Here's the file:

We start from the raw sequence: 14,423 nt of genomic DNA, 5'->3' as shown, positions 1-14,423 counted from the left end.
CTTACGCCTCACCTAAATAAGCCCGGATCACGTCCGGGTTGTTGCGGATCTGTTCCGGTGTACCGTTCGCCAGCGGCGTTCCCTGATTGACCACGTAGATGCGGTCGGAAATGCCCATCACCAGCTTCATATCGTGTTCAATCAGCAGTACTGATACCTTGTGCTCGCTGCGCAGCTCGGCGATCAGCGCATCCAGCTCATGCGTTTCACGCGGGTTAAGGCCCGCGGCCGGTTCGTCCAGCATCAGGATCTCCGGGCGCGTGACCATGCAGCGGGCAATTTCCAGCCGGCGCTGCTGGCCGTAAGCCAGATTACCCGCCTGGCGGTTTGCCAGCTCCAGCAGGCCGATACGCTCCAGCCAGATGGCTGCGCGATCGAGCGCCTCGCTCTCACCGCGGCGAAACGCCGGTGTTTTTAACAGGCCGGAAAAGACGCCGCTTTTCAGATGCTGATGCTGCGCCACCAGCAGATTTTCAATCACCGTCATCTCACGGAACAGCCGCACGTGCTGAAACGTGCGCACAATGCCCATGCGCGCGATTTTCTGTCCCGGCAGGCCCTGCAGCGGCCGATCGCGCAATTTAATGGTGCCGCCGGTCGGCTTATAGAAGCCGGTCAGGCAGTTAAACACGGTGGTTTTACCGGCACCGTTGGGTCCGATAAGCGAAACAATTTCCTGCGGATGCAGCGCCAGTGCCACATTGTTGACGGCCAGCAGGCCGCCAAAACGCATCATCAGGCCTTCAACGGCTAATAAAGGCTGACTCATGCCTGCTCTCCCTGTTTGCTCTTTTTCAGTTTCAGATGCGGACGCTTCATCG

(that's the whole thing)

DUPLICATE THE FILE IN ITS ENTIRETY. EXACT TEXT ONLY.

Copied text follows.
We start from the raw sequence: 14,423 nt of genomic DNA, 5'->3' as shown, positions 1-14,423 counted from the left end.
CTTACGCCTCACCTAAATAAGCCCGGATCACGTCCGGGTTGTTGCGGATCTGTTCCGGTGTACCGTTCGCCAGCGGCGTTCCCTGATTGACCACGTAGATGCGGTCGGAAATGCCCATCACCAGCTTCATATCGTGTTCAATCAGCAGTACTGATACCTTGTGCTCGCTGCGCAGCTCGGCGATCAGCGCATCCAGCTCATGCGTTTCACGCGGGTTAAGGCCCGCGGCCGGTTCGTCCAGCATCAGGATCTCCGGGCGCGTGACCATGCAGCGGGCAATTTCCAGCCGGCGCTGCTGGCCGTAAGCCAGATTACCCGCCTGGCGGTTTGCCAGCTCCAGCAGGCCGATACGCTCCAGCCAGATGGCTGCGCGATCGAGCGCCTCGCTCTCACCGCGGCGAAACGCCGGTGTTTTTAACAGGCCGGAAAAGACGCCGCTTTTCAGATGCTGATGCTGCGCCACCAGCAGATTTTCAATCACCGTCATCTCACGGAACAGCCGCACGTGCTGAAACGTGCGCACAATGCCCATGCGCGCGATTTTCTGTCCCGGCAGGCCCTGCAGCGGCCGATCGCGCAATTTAATGGTGCCGCCGGTCGGCTTATAGAAGCCGGTCAGGCAGTTAAACACGGTGGTTTTACCGGCACCGTTGGGTCCGATAAGCGAAACAATTTCCTGCGGATGCAGCGCCAGTGCCACATTGTTGACGGCCAGCAGGCCGCCAAAACGCATCATCAGGCCTTCAACGGCTAATAAAGGCTGACTCATGCCTGCTCTCCCTGTTTGCTCTTTTTCAGTTTCAGATGCGGACGCTTCATCG